On the menu at last Tuesday’s food-texture talks at the ACS national meeting was a circus of flavors and sensual experiences (if only via PowerPoint): force deformation curves of fractured foam cell-walls for starters, an entrée of roasted-nut plot distributions, and a milky-smooth monologue on the pleasures and pains of food texture for dessert. (Regrettably, hotel catering didn’t contribute to the spread, as the session was over before lunchtime, and we all left salivating.)
After a couple detailed recounts of experiments dealing with cell-rupturing crispiness and nut-cracking crunchiness, Gail Vance Civille of Sensory Spectrum, Inc., wrapped everything up by bringing us back to the basics. Texture, she defined, is the sensory measure of structure or inner makeup of foods and other materials. We measure it with our skin and muscles, and we need people to evaluate it; machines can only help simulate textural experiences. We break down foods in three ways—mechanical, salivary, and thermal—and when foods don’t break down the way they’re supposed to, we reject them. For example, a waxy piece of chocolate that doesn’t melt on our tongues as it should is, well, waxy and unappetizing.
“Foods are meant to be destroyed,” says Civille, and in the process we are very attuned to factors like whether they’re adhesive, rough, hard, or springy, and whether they leave residual loose particles, absorb moisture, and provide a uniform bite. People don’t like foods that are messy or hard to control. That’s why we add raisins to our cereal, Civille points out: the fruit picks up the flakes that get stuck in our teeth. Cherry tomatoes are a turnoff to a lot of people—why? Because their outer layer ruptures and squirts juice everywhere; this is problematic. “Snickers,” on the other hand, “is almost a perfect food,” hails Civille. “The chocolate melts, the peanuts break down smaller and smaller and mix with the nougat, and everything disappears at the same time.” In case you were wondering why you can’t lay off the Snickers, there you go.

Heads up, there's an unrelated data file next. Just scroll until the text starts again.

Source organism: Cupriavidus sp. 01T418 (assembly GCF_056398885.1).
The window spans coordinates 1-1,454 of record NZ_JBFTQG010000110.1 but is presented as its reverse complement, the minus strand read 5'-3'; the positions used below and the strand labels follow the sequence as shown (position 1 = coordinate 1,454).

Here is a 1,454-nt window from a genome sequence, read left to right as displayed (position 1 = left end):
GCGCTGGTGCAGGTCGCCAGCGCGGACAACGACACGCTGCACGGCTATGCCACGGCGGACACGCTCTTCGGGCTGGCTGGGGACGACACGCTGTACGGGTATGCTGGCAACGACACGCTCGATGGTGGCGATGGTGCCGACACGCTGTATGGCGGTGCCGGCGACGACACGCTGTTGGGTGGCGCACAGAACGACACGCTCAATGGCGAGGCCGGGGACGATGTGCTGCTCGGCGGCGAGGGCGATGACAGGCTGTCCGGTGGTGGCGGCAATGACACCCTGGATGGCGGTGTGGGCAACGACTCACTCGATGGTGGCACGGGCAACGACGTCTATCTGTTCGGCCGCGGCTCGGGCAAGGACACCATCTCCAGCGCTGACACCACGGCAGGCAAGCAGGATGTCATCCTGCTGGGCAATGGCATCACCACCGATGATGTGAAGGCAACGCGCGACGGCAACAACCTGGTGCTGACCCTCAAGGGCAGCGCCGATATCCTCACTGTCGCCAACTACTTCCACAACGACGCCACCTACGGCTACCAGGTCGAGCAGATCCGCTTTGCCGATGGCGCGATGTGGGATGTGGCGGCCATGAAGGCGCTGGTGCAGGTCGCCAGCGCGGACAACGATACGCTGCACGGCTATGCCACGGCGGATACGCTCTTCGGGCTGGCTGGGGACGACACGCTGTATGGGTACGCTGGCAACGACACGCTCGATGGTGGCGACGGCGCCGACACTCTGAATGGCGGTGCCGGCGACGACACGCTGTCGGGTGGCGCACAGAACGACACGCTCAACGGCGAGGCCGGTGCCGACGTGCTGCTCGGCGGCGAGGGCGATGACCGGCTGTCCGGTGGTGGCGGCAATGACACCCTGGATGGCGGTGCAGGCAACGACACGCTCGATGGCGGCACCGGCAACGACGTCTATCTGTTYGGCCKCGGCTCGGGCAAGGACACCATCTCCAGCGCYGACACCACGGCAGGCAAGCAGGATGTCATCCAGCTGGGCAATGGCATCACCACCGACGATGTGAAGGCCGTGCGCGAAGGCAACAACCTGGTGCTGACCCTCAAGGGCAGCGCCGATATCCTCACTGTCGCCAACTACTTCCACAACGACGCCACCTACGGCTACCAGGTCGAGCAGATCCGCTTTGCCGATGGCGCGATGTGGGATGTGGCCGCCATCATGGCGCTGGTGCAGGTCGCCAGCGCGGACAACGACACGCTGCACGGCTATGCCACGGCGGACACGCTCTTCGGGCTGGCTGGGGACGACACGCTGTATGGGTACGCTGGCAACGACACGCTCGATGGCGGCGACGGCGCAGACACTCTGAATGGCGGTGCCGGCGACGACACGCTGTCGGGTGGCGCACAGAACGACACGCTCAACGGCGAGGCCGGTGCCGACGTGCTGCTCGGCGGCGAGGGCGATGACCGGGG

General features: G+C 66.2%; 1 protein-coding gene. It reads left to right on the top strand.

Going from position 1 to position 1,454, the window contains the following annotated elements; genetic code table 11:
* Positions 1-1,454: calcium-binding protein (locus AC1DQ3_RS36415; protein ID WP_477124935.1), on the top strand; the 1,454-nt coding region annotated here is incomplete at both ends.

At the end of the talk, someone in the audience asked Civille about Pop Rocks, curious why people would enjoy a candy that explodes in your mouth and gives you an unusual tingling sensation. If you’re not familiar with the retro confection: Pop Rocks are candy bits that contain pressurized CO2 gas; when you put them in your mouth your saliva dissolves the candy, allowing the carbonation to be released from the tiny bubbles. (It’s like suddenly a hundred hormonal teenagers start throwing a rave party in your mouth—fun!) Civille clarified her argument on texture pleasures and pains: “People don’t want to get rid of all pain, they just want to control it.” For example, people still eat chilies, and they drink alcohol and carbonated beverages. “Carbonation is pain,” Civille acknowledged, but we enjoy it nonetheless. And in a final moment of enthusiasm, she cried, “Alcohol is pain!” Cheers to that.